Despite the many problems that exist in the encyclical and the application of its viewpoints, it is still a great work of moral theology that deserves careful examination by those interested in Christian ethics and moral theology.
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on April 3, 2009
Format: Paperback
Everyone interested in Catholic ethics should carefully read Pope John Paul II's The Splendor of Truth--Veritatis Splendor (Boston: St. Paul Books & Media, 1993). This is one of several significant encyclicals issued by John Paul II, proving him to be a gifted theologian. In a thoroughly biblical way, he calls God's people to live "the life of holiness" (p. 129).
Toward the end of the encyclical he sums up his message: "We must first of all show the inviting splendor of that truth which is Jesus Christ himself. In him, who is the Truth (cf. Jn 14:6), man can understand fully and live perfectly, through his good actions, his vocation to freedom in obedience to the divine law summarized in the commandment of love of God and neighbor. And this is what takes place through the gift of the Holy Spirit, the Spirit of truth, of freedom and of love: in him we are enabled to interiorize the law, to receive it and to live it as the motivating force of true personal freedom: 'the perfect law, the law of liberty' (Jas 1:25)" (p. 104). John Paul begins his presentation with this declaration: "Called to salvation through faith in Jesus Christ, 'the true light that enlightens everyone' (Jn 1:9), people become 'light in the Lord' and 'children of light' (Eph 5:8), and are made holy by 'obedience to the truth' (1 Pet 1:22)" (p. 9). Given that reality, "No one can escape from the fundamental questions: What must I do? How do I distinguish good from evil?" (p. 10).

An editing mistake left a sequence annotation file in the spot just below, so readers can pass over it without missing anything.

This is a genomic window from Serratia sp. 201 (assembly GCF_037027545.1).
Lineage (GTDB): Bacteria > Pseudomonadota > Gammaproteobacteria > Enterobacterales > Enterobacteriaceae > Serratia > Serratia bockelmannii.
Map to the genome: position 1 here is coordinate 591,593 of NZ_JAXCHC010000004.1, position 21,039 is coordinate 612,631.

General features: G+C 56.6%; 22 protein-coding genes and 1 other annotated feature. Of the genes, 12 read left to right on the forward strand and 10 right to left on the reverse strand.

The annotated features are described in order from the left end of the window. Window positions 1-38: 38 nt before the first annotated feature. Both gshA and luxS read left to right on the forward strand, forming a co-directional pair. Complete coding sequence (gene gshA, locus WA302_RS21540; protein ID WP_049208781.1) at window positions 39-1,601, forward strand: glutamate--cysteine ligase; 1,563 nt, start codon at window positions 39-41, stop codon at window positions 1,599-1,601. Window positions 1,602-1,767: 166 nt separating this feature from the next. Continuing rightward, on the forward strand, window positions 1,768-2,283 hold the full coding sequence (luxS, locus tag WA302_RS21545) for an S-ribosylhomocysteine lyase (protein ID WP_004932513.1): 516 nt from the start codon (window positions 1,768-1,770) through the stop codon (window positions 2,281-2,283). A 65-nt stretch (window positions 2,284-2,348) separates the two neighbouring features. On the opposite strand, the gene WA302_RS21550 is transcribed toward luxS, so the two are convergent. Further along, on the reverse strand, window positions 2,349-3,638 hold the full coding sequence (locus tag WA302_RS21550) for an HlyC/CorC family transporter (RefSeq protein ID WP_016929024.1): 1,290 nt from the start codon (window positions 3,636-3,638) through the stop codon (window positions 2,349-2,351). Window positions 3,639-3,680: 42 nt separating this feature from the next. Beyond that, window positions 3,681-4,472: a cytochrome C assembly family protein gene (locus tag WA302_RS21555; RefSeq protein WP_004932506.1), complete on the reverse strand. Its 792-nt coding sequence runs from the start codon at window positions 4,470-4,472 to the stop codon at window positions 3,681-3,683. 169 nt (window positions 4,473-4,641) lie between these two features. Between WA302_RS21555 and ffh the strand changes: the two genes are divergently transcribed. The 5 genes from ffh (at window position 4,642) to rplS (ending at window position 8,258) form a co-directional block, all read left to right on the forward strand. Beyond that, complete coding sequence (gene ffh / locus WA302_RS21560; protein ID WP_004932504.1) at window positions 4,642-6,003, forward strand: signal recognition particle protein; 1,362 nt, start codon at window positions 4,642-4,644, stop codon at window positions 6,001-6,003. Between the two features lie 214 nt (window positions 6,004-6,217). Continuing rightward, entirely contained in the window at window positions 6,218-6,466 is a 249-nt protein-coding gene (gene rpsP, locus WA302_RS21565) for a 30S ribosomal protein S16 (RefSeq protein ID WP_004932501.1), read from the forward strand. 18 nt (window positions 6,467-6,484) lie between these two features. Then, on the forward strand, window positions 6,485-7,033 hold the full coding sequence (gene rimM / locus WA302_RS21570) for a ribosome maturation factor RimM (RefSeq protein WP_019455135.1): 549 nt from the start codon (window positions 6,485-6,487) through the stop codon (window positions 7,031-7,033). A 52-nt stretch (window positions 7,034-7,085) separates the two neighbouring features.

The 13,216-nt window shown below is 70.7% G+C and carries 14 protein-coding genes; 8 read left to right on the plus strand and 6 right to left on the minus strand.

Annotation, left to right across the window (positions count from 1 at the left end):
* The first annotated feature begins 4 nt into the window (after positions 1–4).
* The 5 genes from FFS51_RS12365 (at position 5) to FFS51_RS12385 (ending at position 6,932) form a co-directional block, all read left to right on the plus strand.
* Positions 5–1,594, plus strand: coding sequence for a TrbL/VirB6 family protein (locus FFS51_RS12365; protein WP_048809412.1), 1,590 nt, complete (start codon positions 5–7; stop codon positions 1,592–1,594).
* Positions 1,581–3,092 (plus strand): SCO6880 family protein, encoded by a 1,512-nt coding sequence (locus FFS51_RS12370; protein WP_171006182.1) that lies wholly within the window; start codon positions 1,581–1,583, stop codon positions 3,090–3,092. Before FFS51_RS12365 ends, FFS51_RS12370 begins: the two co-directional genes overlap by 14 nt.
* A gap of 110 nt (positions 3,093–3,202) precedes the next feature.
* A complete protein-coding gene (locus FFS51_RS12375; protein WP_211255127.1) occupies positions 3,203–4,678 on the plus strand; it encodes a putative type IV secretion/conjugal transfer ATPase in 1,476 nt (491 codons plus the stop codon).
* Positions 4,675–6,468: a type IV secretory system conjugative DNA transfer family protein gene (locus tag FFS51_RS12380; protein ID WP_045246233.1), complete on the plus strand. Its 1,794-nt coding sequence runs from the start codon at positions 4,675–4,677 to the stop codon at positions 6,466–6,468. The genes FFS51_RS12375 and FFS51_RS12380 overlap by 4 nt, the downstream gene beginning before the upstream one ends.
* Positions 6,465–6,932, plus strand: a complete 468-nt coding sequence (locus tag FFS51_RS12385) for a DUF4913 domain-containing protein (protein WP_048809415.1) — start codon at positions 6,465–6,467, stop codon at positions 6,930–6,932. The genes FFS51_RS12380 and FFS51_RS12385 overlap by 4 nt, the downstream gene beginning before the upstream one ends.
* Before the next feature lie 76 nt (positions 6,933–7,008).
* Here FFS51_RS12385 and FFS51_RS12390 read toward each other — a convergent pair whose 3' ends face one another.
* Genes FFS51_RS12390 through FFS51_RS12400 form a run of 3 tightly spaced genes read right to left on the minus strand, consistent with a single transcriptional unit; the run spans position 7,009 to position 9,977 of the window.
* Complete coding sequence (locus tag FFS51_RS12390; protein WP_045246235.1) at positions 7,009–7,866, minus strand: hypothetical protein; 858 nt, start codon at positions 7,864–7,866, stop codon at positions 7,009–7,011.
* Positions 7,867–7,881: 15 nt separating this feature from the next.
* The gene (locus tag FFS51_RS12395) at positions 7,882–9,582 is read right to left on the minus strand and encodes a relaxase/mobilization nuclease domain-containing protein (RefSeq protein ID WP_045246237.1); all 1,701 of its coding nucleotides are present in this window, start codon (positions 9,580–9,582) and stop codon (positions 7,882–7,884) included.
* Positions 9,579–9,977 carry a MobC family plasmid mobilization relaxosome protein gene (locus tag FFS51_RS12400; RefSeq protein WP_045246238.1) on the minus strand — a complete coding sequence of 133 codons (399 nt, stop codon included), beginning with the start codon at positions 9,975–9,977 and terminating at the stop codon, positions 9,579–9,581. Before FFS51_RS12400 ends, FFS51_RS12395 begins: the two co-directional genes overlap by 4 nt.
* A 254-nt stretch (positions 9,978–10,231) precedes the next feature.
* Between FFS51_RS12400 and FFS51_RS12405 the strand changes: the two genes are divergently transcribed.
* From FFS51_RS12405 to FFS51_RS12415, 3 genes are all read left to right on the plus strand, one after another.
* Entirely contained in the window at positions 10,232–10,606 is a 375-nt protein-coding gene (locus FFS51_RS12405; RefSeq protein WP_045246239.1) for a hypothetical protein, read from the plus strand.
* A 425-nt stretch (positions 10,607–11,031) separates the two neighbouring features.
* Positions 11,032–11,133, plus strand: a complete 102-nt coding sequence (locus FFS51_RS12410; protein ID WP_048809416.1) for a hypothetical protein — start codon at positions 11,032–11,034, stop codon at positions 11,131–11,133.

Those questions are answered, conclusively, by Jesus Christ, who is the answer to all of man's deepest hunger for truth. Thus the Gospel account (Mt 19:16) of the rich young man who came to Jesus illuminates the entire human condition. The young man asked: "Teacher, what good must I do to have eternal life?" Here, says John Paul, " we can recognize every person who, consciously or not, approaches Christ the Redeemer of man and questions him about morality. For the young man, the question is not so much about rules to be followed, but about the full meaning of life" (p. 17). Responding to the young man, Jesus reminded him that "there is only one who is good," God Himself. Revering and serving God is basic to all morality. Then one is rightly oriented to obeying His commandments--both the commandments inscribed in the natural law, rooted in God's eternal law, and the divine law revealed on Mt Sinai, which (as St Thomas said) encapsulates the natural law. To that one adds the righteous attitudes and motives prescribed in the Beatitudes, which enable one to follow Christ, who is "the essential and primordial foundation of Christian morality" (p. 32).